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Scammers targeting faith based communities with fake text messages from pastors; 6 tips from the FTC on how to handle suspected scams

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By Charlotte Smith

In recent days local church goers have reported receiving text messages from their pastor asking for gift cards to benefit cancer patients. The Chief Deputy, Mac Warner with the Bladen County Sheriff’s Office confirmed the text messages were part of a wide-spread scam.

Amanda Lancaster of Elizabethtown reported receiving a suspicious text from someone claiming to be her pastor earlier this week.

Although the Federal Trade Commission (FTC) recommends not to text scammers back Amanda took a risk. She said, “I played along with the situation to see if it was someone local and to get justice.”

The text came from a local number, but Amanda noticed it was not her pastor’s number. In the text the scammer asked Amanda to buy a $200 gift card for him to give to a cancer patient and instructed her to take photos to send to him to be able to use the funds.

See the screenshots of the texts below.

“I’m afraid of who else they may do this to, especially older people who are subject to be more valuable to these criminals,” Amanda said.

The scam is not just in Bladen County, but nationwide. In 2019, a Rev. David Livingston with Fairway Old Mission United Methodist Church was stunned to learn his congregation was receiving similar texts asking for gift cards to benefit cancer patients.

“There’s so much legitimate need in the world, and for legitimate need and people’s good hearts to be exploited is just disappointing,” Livingston said. “They’re violating the good nature of parishioners as well as pastors.”

According to a 2019 report, the text scams have two demographics of targets, Millennials, who conduct all their business via smartphone and might not think twice about a request, and “very trusting seniors who are not digital natives.”

The Federal Trade Commission (FTC) has important recommendations that might save you, the consumer, from being ripped off.

This scam is avoidable. Below are six (6) tips from the FTC on how to handle suspected scams:

  • Delete random texts, especially those that ask you to enter a special code, or to confirm or provide personal information by following a link to a website. These are almost always bogus sites that exist to access your information.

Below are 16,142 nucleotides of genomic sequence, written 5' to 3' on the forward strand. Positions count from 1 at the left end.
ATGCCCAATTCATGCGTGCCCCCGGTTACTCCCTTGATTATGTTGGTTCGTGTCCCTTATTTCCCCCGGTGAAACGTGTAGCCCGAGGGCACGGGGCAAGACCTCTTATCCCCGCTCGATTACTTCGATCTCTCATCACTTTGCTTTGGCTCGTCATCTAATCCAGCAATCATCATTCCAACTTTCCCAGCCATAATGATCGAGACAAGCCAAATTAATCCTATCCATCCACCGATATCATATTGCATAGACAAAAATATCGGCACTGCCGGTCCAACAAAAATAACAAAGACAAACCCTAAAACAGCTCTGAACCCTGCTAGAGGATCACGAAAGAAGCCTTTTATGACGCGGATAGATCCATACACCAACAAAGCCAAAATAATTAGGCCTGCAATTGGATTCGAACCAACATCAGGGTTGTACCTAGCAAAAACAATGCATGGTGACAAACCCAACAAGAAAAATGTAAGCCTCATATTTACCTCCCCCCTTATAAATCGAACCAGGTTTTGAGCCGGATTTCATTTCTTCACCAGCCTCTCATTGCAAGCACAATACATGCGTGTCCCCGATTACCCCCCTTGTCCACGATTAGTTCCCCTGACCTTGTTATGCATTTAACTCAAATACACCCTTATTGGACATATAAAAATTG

• Never give your personal or financial information out online. Be guarded with your personal information, and treat it as if it were cash. Refrain from entering your Social Security, bank account, or credit card numbers online or by phone to someone who gets in touch with you. And remember, no legitimate company will ever text or email you asking for your personal information.
  • Report spam texts to your carrier. Copy the original message and forward it to 7726 (SPAM) free of charge, if you are an AT&T, T-Mobile, Verizon, or Sprint subscriber.
  • Don’t text back. Legitimate companies won’t ask you to verify your identity through unsecured channels, like text or email.
  • Don’t click on any links within the message. Links can install malware on your device and take you to spoof sites to try to get your information.
  • Forward any suspicious emails or texts to the FTC via spam@uce.gov. The FTC recommends that you also cc: the organization impersonated in the email/message — a step that might give the scammer some pause before going ahead with their scheme. If at all possible, include the full email header. Header information is typically hidden, but a quick search for “full email header” and the name of your email service (for example, Yahoo) will give you the steps necessary to find that information.

Screenshots of scam text messages:

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